We are all entitled to receive quality mental health care, and it is important to be aware of the appropriate ways to complain about your care and express concerns and complaints.
If you are dissatisfied with your GP, doctor’s surgery, mental health service or any other NHS treatment, you have the option to lodge a complaint with them directly, or to the NHS trust in your region. This guide outlines things you can do if you are not satisfied with the wuality of care you have received.
Complain about your GP surgery
Get help with your complaint
Complain to the Ombudsman
If you’re unhappy with the final response from your GP practice you can take your complaint to the health service ombudsman. The ombudsman is independent of the NHS and free to use. It can help resolve your complaint, and tell the NHS how to put things right if it has got them wrong.
The ombudsman only has legal powers to investigate certain complaints.
You must have received a final response from your GP practice before the ombudsman can look at your complaint. The ombudsman will generally not look into your complaint if it happened more than 12 months ago, unless there are exceptional circumstances.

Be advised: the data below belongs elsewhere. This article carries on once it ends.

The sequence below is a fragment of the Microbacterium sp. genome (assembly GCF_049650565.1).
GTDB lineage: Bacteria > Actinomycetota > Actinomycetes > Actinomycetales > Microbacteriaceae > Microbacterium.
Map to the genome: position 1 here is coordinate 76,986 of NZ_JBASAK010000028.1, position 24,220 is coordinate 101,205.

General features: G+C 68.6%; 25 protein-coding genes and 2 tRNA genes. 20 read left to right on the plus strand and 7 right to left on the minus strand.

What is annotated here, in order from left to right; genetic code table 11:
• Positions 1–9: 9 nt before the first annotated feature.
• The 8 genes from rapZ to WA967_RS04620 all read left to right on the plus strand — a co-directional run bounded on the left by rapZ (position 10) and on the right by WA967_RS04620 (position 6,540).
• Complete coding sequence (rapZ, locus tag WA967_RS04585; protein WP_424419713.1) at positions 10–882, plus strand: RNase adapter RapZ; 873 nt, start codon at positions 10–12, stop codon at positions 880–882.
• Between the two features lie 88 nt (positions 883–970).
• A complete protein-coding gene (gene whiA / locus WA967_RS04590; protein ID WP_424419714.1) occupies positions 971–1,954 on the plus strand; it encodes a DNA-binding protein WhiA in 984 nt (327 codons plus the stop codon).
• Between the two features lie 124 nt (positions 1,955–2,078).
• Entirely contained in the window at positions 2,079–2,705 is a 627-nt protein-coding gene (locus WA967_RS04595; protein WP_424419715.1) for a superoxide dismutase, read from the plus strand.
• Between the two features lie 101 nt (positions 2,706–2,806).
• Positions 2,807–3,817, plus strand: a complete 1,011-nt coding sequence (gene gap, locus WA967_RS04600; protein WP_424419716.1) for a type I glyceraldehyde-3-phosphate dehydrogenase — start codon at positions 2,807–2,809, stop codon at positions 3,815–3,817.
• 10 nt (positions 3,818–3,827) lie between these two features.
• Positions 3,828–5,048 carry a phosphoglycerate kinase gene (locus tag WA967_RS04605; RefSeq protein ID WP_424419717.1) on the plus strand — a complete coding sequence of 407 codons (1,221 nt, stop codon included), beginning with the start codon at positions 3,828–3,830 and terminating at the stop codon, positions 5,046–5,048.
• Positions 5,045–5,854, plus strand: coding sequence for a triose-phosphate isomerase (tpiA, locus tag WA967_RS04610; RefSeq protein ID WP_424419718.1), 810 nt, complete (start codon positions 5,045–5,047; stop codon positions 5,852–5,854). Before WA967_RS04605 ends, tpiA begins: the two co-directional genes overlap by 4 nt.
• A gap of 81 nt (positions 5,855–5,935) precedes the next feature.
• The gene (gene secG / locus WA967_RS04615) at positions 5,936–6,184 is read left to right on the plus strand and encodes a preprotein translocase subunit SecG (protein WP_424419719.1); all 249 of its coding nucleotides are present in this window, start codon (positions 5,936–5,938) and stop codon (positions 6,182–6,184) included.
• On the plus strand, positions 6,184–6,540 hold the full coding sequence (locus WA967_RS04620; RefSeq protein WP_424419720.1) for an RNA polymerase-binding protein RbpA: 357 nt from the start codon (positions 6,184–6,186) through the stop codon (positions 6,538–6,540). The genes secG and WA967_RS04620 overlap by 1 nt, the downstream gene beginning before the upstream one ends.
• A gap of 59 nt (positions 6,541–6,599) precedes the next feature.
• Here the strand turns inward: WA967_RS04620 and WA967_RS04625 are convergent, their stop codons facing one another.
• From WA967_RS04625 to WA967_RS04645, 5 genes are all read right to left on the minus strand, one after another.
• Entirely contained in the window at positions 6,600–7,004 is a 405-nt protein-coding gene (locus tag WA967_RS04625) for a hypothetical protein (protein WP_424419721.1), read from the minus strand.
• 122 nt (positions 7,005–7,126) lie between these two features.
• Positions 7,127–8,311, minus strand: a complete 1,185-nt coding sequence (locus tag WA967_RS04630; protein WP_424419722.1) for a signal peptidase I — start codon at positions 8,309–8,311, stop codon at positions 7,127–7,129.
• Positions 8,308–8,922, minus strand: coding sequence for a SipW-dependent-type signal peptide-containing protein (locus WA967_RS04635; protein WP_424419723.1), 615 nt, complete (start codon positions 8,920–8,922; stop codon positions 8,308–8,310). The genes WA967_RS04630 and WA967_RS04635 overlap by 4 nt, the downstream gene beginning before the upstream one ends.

We advise making your complaint in writing using any designated forms provided by the ombudsman. However, you may also be able to email and phone the ombudsman about your complaint.
Complain to the Clinical Commissioning Group
You can contact your local clinical commissioning group (CCG) for complaints about secondary care, such as hospital care, mental health services, out-of-hours services, NHS 111 and community services like district nursing, for example.
Every CCG will have its own complaints procedure, which is often displayed on its website. Find contact details for CCGs.